By Barbara Goldberg
NEW YORK (Reuters) – A new inspector general blasted the New York City Police Department on Monday for failing to punish officers who used banned chokeholds on citizens, sometimes as a first response in a confrontation.
The first official report by police Inspector General Philip Eure comes a month after New York was shaken first by a grand jury’s decision not to indict an NYPD officer in the chokehold death of Eric Garner and then by the killing of two NYPD officers by a gunman avenging the Staten Island man’s death.
It looked at 10 recent cases in which the NYPD’s Civilian Complaint Review Board (CCRB), an independent agency tasked with investigating excessive force claims, concluded officers used chokeholds, which are banned by Police Department regulations. The cases were investigated between 2009 and July 2014 and do not include Garner’s death on July 17, 2014.
Among the 10 cases was a Bronx high school student who was walking away from school officials disciplining her on Jan. 8, 2008, and was placed in a chokehold by a police officer assigned to the building, the report said.
Another was a man “rapping” with friends in front of a city low-income housing building in Brooklyn on Aug. 26, 2009, who made a comment to passing police officers and was placed in a headlock that restricted his breathing, the report said.
In nearly all cases studied, the CCRB recommended the most serious level of discipline, administrative charges, but ultimately none of the cases resulted in the charges being filed. Instead, the NYPD imposed punishments typically ranging from Police Academy training to loss of vacation days to no discipline at all.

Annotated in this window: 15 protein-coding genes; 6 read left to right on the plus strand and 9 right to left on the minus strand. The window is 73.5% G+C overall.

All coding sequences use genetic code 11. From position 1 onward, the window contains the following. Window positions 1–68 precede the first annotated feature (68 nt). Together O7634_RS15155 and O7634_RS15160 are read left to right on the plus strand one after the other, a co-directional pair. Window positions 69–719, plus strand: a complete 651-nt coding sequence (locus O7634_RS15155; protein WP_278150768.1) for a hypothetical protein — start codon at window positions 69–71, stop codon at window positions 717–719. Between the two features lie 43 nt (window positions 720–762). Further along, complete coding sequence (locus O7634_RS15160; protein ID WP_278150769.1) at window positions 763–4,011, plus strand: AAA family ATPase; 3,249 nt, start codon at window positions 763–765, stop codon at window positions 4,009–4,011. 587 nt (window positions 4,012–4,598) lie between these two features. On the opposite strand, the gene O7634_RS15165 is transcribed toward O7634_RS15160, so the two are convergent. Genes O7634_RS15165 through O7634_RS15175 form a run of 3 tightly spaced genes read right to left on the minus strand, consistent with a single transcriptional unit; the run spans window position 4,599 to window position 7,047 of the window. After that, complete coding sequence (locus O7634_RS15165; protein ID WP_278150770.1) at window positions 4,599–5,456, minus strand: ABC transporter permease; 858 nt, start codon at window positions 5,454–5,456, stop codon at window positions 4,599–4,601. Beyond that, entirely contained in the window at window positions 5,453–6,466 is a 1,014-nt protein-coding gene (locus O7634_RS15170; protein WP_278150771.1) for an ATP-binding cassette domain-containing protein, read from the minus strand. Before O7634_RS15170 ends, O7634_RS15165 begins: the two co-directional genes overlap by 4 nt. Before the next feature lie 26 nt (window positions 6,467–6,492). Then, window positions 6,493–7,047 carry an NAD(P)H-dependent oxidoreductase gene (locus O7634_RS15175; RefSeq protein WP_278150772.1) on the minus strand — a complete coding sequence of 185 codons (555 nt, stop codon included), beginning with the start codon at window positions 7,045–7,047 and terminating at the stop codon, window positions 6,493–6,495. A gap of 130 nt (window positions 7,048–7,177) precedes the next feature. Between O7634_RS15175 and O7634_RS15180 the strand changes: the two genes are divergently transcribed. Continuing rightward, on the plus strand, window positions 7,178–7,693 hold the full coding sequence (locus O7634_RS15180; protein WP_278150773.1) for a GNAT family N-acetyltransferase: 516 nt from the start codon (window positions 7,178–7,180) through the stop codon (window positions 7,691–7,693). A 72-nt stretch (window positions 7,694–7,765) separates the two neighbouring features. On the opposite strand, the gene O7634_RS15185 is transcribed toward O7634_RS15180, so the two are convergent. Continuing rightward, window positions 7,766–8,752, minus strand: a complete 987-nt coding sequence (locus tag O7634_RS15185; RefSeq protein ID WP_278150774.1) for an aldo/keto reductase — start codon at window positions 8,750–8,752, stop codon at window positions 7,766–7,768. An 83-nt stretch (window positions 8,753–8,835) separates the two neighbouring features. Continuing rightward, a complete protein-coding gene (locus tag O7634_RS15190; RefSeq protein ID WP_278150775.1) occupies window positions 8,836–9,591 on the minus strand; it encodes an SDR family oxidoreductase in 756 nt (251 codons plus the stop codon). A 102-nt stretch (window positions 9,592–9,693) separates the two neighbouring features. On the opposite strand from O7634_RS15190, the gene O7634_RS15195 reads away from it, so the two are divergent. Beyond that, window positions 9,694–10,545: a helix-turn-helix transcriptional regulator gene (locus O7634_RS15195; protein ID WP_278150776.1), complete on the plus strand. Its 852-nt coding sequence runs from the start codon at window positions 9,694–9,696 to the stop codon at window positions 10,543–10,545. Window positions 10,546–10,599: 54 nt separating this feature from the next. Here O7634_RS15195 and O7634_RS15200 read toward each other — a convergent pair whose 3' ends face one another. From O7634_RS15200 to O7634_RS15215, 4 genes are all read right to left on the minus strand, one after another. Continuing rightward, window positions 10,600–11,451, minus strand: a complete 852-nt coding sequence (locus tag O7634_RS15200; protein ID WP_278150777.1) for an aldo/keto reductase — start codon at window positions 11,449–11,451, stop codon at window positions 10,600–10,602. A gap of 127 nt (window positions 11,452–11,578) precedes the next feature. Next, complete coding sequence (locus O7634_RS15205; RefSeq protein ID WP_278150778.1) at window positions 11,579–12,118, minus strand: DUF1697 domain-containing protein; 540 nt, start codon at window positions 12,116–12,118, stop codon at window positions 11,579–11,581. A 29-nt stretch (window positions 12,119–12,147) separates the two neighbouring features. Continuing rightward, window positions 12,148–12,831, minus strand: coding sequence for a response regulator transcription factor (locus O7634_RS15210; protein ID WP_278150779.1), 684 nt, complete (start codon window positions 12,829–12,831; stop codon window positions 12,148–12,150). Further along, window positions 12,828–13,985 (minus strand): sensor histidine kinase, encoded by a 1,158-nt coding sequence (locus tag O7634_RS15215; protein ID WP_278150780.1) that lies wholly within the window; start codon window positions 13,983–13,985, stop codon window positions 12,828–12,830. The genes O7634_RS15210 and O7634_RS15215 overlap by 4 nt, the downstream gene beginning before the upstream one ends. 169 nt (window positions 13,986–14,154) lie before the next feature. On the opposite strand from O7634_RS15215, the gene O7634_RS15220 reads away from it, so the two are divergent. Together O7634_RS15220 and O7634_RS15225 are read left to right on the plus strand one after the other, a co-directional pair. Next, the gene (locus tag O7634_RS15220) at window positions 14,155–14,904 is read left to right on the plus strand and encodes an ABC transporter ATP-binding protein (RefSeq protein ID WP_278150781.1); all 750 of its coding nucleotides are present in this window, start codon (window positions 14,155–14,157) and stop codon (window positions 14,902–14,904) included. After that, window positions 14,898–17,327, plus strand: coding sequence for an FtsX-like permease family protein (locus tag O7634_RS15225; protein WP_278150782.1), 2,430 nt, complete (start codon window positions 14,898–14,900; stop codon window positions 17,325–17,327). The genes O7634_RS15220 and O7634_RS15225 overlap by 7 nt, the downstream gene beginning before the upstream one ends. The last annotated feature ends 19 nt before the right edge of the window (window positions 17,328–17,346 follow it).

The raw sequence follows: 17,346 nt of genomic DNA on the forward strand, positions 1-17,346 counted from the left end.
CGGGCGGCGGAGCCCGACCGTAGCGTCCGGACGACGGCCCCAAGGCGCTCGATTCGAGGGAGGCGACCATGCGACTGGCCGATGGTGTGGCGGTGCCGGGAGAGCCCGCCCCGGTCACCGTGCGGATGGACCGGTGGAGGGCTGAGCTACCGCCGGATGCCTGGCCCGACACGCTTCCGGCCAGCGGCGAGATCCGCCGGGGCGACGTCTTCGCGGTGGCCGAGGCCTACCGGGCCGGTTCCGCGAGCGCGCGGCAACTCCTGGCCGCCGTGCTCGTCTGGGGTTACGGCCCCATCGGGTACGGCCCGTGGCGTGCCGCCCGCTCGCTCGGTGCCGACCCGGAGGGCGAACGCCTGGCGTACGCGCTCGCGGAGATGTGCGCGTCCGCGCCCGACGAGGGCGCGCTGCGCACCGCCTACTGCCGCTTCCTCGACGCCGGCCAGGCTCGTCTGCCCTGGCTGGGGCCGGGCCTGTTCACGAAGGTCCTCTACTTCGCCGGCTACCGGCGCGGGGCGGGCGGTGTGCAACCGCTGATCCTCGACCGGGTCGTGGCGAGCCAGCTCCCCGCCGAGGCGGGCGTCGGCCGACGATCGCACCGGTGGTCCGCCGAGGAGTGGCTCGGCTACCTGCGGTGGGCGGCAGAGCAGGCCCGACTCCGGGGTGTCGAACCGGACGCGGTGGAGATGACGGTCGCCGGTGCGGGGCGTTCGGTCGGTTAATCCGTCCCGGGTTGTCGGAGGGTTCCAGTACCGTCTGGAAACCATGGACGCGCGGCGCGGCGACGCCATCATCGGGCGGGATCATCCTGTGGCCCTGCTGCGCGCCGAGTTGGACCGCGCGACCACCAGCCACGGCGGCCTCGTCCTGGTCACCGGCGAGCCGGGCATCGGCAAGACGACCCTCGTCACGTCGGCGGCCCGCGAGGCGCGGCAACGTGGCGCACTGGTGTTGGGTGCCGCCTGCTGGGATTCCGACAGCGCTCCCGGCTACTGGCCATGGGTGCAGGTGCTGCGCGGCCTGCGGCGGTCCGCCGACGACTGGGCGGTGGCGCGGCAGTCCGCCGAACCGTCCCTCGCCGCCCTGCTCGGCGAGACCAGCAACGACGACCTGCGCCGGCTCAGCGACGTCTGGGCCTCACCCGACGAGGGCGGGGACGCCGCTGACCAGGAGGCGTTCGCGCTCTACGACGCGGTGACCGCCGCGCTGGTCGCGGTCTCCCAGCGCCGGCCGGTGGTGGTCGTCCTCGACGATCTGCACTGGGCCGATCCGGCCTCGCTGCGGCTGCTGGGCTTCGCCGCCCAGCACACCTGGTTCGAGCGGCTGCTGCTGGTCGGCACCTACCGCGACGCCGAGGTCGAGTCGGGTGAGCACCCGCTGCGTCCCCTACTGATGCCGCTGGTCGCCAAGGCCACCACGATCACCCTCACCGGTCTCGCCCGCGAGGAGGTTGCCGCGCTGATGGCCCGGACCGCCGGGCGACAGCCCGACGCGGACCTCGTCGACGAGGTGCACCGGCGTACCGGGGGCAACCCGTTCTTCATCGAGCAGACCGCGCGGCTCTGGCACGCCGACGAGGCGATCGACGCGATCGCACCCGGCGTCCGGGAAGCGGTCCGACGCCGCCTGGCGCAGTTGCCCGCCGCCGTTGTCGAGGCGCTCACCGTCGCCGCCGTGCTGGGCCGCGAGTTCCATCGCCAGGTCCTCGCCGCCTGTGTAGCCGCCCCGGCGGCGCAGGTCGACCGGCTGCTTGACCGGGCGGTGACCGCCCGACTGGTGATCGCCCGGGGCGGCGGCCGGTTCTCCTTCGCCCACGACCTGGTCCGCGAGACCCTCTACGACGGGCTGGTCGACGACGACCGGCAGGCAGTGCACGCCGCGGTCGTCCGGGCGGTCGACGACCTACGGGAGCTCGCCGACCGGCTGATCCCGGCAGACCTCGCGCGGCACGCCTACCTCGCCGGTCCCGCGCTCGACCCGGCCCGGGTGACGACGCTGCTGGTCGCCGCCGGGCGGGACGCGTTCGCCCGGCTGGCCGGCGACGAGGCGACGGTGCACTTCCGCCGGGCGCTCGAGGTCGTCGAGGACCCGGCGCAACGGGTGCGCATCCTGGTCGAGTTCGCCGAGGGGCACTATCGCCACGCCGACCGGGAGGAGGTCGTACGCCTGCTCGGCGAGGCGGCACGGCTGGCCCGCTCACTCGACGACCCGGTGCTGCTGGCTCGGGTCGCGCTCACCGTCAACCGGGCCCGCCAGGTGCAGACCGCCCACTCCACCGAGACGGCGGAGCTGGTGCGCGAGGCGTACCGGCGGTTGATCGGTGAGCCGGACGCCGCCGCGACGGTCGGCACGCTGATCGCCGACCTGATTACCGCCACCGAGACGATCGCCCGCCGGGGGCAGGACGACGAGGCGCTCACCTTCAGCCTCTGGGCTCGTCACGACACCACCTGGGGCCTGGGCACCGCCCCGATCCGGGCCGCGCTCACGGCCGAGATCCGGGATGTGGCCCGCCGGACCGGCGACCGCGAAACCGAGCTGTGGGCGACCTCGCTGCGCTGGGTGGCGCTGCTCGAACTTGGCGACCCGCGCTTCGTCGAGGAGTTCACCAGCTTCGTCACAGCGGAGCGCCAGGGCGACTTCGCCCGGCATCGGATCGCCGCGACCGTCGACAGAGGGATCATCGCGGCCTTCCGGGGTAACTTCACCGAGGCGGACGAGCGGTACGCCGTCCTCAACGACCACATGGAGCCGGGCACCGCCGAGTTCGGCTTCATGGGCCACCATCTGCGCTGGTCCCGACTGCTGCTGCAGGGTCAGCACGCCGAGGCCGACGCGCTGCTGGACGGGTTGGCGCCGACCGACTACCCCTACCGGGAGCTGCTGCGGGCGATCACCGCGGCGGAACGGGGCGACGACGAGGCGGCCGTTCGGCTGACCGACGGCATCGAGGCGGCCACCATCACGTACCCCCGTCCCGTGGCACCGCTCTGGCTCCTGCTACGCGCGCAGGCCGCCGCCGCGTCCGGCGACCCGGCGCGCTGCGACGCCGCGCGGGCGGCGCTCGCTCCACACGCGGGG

“NYPD largely rejected CCRB’s findings and recommendations and, thus, mooted CCRB’s role in the process,” the report said.
“The police commissioner routinely rejected CCRB’s disciplinary recommendations in substantiated chokehold cases without explanation,” it said.
Harsh criticism was leveled at officers who, in several of the cases studied, used chokeholds “as a first act of physical force in response to verbal resistance, as opposed to first attempting to defuse the situation.”
Mayor Bill de Blasio, accused of contributing to an anti-police climate, said the report predates his coming to office a year ago.
“I believe it refers to things that have already begun to change,” de Blasio said.
The president of the Patrolmen’s Benevolent Association police union, Patrick Lynch, who blamed de Blasio for tensions with police, noted the report promised a wider investigation in the future to determine whether the problem is systemic.
Until then, Lynch said in a statement, the initial findings should only be viewed as 10 isolated cases that reveal “the dysfunction and anti-police bias that is rampant in the investigations conducted by the CCRB.”
(Reporting by Barbara Goldberg; Editing by Gunna Dickson and Eric Beech)